Supplement and Nutrition Facts
For any cannabis products that are meant to be consumed, you’ll need to include a supplement or nutrition facts section on your label. Placed to the right of your statement of identity, the information required in this section includes details like serving size and daily value percentage. As you can see above, a simple and standard panel can be added to the back of your label with relative ease.
Dates of Manufacturing and Expiration
Unlike other label requirements, you have a little more leeway with where you put the dates of manufacturing and expiration, as well as when you add them to your label. You can certainly include them in your label design, but you can also print them on your packaging at a later date. You can even hand write the date if that works for you. Just make sure the information is easy to find, and easy to read.
Further Information to Provide on Cannabis Product Labels
Beyond the general requirements we listed above, what else is required to include on cannabis product labels?
While states will each have their own specific regulations with which you’ll need to comply, below are a few of the most common state-level information requirements for cannabis product labels.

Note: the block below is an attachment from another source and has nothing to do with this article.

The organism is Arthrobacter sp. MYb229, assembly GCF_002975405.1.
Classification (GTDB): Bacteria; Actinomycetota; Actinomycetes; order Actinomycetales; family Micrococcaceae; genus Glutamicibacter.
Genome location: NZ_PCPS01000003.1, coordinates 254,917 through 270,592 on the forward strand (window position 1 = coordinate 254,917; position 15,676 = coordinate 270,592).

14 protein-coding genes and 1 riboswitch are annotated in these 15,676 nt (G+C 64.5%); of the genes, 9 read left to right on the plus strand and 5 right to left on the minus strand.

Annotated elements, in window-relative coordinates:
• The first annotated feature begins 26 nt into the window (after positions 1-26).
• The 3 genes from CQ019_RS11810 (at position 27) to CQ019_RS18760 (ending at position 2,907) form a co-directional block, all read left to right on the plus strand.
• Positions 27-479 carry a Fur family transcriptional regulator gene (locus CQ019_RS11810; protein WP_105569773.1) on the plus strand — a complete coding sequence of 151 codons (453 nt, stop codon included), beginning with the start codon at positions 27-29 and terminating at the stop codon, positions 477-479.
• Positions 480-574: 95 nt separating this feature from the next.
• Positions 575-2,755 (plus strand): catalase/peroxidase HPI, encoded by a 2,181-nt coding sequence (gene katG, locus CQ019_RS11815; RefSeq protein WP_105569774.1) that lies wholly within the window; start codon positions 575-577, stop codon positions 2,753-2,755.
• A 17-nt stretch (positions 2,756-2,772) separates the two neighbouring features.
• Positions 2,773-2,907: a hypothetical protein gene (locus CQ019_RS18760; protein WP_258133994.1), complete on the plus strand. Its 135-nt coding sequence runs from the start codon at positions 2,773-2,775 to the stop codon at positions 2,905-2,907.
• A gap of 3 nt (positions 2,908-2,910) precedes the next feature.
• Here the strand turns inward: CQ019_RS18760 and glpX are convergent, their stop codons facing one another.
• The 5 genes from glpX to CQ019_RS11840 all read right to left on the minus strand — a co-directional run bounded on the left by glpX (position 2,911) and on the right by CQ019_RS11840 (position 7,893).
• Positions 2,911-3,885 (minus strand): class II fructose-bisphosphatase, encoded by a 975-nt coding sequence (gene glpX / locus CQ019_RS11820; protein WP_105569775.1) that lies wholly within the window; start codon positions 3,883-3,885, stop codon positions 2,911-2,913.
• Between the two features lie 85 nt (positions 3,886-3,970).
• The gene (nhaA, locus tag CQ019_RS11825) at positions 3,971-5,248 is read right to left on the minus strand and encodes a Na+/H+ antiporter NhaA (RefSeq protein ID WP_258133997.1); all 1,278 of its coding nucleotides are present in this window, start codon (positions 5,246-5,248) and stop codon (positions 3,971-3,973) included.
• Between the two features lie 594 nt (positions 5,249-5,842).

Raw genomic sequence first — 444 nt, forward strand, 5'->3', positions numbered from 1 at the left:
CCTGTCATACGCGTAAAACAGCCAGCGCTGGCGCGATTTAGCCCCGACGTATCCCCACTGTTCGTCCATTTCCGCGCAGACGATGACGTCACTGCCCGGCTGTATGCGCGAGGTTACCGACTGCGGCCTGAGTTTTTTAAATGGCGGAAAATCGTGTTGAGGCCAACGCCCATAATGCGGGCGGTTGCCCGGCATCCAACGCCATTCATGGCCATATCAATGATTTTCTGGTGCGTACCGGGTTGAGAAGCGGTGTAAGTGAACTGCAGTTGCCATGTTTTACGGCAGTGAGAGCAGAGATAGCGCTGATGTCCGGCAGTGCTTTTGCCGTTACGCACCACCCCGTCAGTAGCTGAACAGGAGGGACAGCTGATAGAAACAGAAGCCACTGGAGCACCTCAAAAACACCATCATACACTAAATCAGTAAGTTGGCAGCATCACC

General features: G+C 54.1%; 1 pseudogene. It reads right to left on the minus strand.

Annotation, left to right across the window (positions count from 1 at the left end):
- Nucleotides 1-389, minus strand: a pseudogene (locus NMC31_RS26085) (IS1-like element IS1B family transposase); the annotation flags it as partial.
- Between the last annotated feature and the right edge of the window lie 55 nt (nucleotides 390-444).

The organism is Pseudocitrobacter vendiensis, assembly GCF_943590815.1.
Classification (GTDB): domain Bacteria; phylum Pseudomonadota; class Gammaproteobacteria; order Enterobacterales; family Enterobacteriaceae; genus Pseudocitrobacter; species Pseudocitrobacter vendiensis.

Batch numbers on cannabis products are quick ways to reference specific batches of your product. Like including a manufacturing date, adding a batch number makes it easy for anyone contacting you about your products to be as specific as possible. And this means if there is ever an issue with your product, you can narrow down your search for what went wrong, where and when, by noting which batch numbers of your product are involved in the issue.
Cannabis Product Symbol
Many states require that cannabis product labels include a cannabis product symbol. These symbols, their sizes, colors and where on the label or packaging they should appear vary by state. However, the example below gives you an idea of what they generally look like. Some symbols are a simple marijuana leaf, while others include “THC,” “CBD,” or other quick references to what the product they label contains.
Check with your state’s requirements about its cannabis product symbol regulations while designing your label. Take a look at how the Kiva Confections label included California’s required cannabis product symbol at the bottom right corner.
Fonts and Text Size Requirements